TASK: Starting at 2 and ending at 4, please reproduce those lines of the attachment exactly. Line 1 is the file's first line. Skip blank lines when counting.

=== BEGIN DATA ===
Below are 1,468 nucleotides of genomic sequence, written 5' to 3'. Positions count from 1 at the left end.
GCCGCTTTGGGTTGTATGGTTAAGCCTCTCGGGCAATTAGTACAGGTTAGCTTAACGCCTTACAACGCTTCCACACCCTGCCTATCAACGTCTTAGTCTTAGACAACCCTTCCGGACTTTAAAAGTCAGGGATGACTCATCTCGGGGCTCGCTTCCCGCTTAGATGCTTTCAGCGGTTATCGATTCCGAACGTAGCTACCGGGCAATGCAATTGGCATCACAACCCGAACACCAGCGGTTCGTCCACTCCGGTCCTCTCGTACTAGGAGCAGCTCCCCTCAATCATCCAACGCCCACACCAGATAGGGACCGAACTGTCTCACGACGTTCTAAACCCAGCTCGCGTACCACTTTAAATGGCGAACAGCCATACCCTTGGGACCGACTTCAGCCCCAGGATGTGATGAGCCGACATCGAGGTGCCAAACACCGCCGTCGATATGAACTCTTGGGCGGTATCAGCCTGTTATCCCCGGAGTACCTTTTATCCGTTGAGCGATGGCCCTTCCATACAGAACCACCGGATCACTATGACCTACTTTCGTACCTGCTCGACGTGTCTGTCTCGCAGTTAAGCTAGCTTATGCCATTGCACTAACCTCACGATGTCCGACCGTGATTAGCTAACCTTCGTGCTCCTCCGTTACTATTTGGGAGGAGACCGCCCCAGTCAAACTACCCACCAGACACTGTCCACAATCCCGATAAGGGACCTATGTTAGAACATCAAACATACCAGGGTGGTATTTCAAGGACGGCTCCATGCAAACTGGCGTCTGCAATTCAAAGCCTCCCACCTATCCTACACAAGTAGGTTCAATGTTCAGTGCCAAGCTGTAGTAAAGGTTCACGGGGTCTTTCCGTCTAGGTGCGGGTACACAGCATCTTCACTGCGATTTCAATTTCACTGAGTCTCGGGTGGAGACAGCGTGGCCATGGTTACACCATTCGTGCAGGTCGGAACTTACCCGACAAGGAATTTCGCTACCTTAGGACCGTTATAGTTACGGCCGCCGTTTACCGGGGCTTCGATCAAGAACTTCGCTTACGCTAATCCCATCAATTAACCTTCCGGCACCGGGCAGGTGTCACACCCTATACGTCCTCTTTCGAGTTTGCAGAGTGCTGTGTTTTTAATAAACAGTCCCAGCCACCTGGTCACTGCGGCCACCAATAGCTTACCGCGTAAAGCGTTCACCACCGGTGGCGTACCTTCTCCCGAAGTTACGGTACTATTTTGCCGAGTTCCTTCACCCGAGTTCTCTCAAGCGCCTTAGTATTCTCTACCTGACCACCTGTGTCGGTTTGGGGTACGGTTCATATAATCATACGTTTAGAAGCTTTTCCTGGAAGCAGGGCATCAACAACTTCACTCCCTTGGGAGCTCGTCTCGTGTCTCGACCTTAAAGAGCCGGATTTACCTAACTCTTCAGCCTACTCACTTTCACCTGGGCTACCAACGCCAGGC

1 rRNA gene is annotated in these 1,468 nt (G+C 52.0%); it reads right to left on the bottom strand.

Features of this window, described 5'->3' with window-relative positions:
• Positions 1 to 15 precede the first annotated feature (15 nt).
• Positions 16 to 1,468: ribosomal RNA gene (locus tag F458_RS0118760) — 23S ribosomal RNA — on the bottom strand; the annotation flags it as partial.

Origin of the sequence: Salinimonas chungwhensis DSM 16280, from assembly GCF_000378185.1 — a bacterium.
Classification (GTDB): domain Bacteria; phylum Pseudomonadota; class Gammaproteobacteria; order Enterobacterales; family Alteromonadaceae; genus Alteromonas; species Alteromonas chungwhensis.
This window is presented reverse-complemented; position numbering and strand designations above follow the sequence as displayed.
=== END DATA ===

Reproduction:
GCCGCTTTGGGTTGTATGGTTAAGCCTCTCGGGCAATTAGTACAGGTTAGCTTAACGCCTTACAACGCTTCCACACCCTGCCTATCAACGTCTTAGTCTTAGACAACCCTTCCGGACTTTAAAAGTCAGGGATGACTCATCTCGGGGCTCGCTTCCCGCTTAGATGCTTTCAGCGGTTATCGATTCCGAACGTAGCTACCGGGCAATGCAATTGGCATCACAACCCGAACACCAGCGGTTCGTCCACTCCGGTCCTCTCGTACTAGGAGCAGCTCCCCTCAATCATCCAACGCCCACACCAGATAGGGACCGAACTGTCTCACGACGTTCTAAACCCAGCTCGCGTACCACTTTAAATGGCGAACAGCCATACCCTTGGGACCGACTTCAGCCCCAGGATGTGATGAGCCGACATCGAGGTGCCAAACACCGCCGTCGATATGAACTCTTGGGCGGTATCAGCCTGTTATCCCCGGAGTACCTTTTATCCGTTGAGCGATGGCCCTTCCATACAGAACCACCGGATCACTATGACCTACTTTCGTACCTGCTCGACGTGTCTGTCTCGCAGTTAAGCTAGCTTATGCCATTGCACTAACCTCACGATGTCCGACCGTGATTAGCTAACCTTCGTGCTCCTCCGTTACTATTTGGGAGGAGACCGCCCCAGTCAAACTACCCACCAGACACTGTCCACAATCCCGATAAGGGACCTATGTTAGAACATCAAACATACCAGGGTGGTATTTCAAGGACGGCTCCATGCAAACTGGCGTCTGCAATTCAAAGCCTCCCACCTATCCTACACAAGTAGGTTCAATGTTCAGTGCCAAGCTGTAGTAAAGGTTCACGGGGTCTTTCCGTCTAGGTGCGGGTACACAGCATCTTCACTGCGATTTCAATTTCACTGAGTCTCGGGTGGAGACAGCGTGGCCATGGTTACACCATTCGTGCAGGTCGGAACTTACCCGACAAGGAATTTCGCTACCTTAGGACCGTTATAGTTACGGCCGCCGTTTACCGGGGCTTCGATCAAGAACTTCGCTTACGCTAATCCCATCAATTAACCTTCCGGCACCGGGCAGGTGTCACACCCTATACGTCCTCTTTCGAGTTTGCAGAGTGCTGTGTTTTTAATAAACAGTCCCAGCCACCTGGTCACTGCGGCCACCAATAGCTTACCGCGTAAAGCGTTCACCACCGGTGGCGTACCTTCTCCCGAAGTTACGGTACTATTTTGCCGAGTTCCTTCACCCGAGTTCTCTCAAGCGCCTTAGTATTCTCTACCTGACCACCTGTGTCGGTTTGGGGTACGGTTCATATAATCATACGTTTAGAAGCTTTTCCTGGAAGCAGGGCATCAACAACTTCACTCCCTTGGGAGCTCGTCTCGTGTCTCGACCTTAAAGAGCCGGATTTACCTAACTCTTCAGCCTACTCACTTTCACCTGGGCTACCAACGCCAGGC

1 rRNA gene is annotated in these 1,468 nt (G+C 52.0%); it reads right to left on the bottom strand.

Features of this window, described 5'->3' with window-relative positions: